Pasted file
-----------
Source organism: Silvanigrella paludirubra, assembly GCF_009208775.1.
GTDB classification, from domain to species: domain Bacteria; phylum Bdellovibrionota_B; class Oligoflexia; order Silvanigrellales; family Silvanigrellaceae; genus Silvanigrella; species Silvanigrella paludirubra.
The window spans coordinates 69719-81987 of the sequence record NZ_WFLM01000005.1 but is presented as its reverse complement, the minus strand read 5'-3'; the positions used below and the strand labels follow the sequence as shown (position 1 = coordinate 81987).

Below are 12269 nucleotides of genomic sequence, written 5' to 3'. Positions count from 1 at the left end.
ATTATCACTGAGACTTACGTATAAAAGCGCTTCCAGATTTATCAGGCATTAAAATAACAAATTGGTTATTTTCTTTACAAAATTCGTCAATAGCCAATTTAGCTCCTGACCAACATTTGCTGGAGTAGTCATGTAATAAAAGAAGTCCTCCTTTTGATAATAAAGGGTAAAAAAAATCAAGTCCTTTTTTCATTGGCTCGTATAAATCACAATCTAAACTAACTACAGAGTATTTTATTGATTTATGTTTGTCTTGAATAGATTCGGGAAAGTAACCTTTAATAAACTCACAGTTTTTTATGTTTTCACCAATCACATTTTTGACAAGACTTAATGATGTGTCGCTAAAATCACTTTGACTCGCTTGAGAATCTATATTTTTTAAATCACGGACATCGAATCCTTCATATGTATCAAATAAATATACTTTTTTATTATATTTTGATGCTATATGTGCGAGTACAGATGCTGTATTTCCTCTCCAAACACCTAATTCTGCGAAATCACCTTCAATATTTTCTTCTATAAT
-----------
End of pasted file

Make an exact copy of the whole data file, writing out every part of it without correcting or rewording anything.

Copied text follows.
Source organism: Silvanigrella paludirubra, assembly GCF_009208775.1.
GTDB classification, from domain to species: domain Bacteria; phylum Bdellovibrionota_B; class Oligoflexia; order Silvanigrellales; family Silvanigrellaceae; genus Silvanigrella; species Silvanigrella paludirubra.
The window spans coordinates 69719-81987 of the sequence record NZ_WFLM01000005.1 but is presented as its reverse complement, the minus strand read 5'-3'; the positions used below and the strand labels follow the sequence as shown (position 1 = coordinate 81987).

Below are 12269 nucleotides of genomic sequence, written 5' to 3'. Positions count from 1 at the left end.
ATTATCACTGAGACTTACGTATAAAAGCGCTTCCAGATTTATCAGGCATTAAAATAACAAATTGGTTATTTTCTTTACAAAATTCGTCAATAGCCAATTTAGCTCCTGACCAACATTTGCTGGAGTAGTCATGTAATAAAAGAAGTCCTCCTTTTGATAATAAAGGGTAAAAAAAATCAAGTCCTTTTTTCATTGGCTCGTATAAATCACAATCTAAACTAACTACAGAGTATTTTATTGATTTATGTTTGTCTTGAATAGATTCGGGAAAGTAACCTTTAATAAACTCACAGTTTTTTATGTTTTCACCAATCACATTTTTGACAAGACTTAATGATGTGTCGCTAAAATCACTTTGACTCGCTTGAGAATCTATATTTTTTAAATCACGGACATCGAATCCTTCATATGTATCAAATAAATATACTTTTTTATTATATTTTGATGCTATATGTGCGAGTACAGATGCTGTATTTCCTCTCCAAACACCTAATTCTGCGAAATCACCTTCAATATTTTCTTCTATAAT